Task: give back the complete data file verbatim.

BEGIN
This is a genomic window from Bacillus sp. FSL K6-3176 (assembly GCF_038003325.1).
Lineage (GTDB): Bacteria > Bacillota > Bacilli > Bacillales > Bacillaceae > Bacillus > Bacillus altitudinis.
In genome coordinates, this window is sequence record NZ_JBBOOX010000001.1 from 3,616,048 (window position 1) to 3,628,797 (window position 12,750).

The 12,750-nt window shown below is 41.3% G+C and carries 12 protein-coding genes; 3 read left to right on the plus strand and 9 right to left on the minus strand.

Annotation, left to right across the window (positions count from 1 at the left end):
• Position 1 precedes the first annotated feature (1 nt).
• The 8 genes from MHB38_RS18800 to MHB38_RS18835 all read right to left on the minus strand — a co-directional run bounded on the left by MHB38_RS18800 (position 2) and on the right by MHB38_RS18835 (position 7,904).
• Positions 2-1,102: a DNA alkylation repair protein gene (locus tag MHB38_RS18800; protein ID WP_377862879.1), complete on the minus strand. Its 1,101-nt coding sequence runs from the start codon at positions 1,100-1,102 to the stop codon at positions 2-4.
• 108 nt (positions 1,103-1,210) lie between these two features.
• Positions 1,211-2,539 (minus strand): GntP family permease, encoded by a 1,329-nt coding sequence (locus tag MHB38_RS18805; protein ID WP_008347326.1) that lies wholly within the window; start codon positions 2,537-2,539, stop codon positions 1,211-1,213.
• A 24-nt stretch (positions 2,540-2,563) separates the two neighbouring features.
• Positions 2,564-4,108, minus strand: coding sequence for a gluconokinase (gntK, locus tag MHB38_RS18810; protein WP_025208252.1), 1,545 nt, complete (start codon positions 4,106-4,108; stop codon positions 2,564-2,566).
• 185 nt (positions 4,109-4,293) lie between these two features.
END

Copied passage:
This is a genomic window from Bacillus sp. FSL K6-3176 (assembly GCF_038003325.1).
Lineage (GTDB): Bacteria > Bacillota > Bacilli > Bacillales > Bacillaceae > Bacillus > Bacillus altitudinis.
In genome coordinates, this window is sequence record NZ_JBBOOX010000001.1 from 3,616,048 (window position 1) to 3,628,797 (window position 12,750).

The 12,750-nt window shown below is 41.3% G+C and carries 12 protein-coding genes; 3 read left to right on the plus strand and 9 right to left on the minus strand.

Annotation, left to right across the window (positions count from 1 at the left end):
• Position 1 precedes the first annotated feature (1 nt).
• The 8 genes from MHB38_RS18800 to MHB38_RS18835 all read right to left on the minus strand — a co-directional run bounded on the left by MHB38_RS18800 (position 2) and on the right by MHB38_RS18835 (position 7,904).
• Positions 2-1,102: a DNA alkylation repair protein gene (locus tag MHB38_RS18800; protein ID WP_377862879.1), complete on the minus strand. Its 1,101-nt coding sequence runs from the start codon at positions 1,100-1,102 to the stop codon at positions 2-4.
• 108 nt (positions 1,103-1,210) lie between these two features.
• Positions 1,211-2,539 (minus strand): GntP family permease, encoded by a 1,329-nt coding sequence (locus tag MHB38_RS18805; protein ID WP_008347326.1) that lies wholly within the window; start codon positions 2,537-2,539, stop codon positions 1,211-1,213.
• A 24-nt stretch (positions 2,540-2,563) separates the two neighbouring features.
• Positions 2,564-4,108, minus strand: coding sequence for a gluconokinase (gntK, locus tag MHB38_RS18810; protein WP_025208252.1), 1,545 nt, complete (start codon positions 4,106-4,108; stop codon positions 2,564-2,566).
• 185 nt (positions 4,109-4,293) lie between these two features.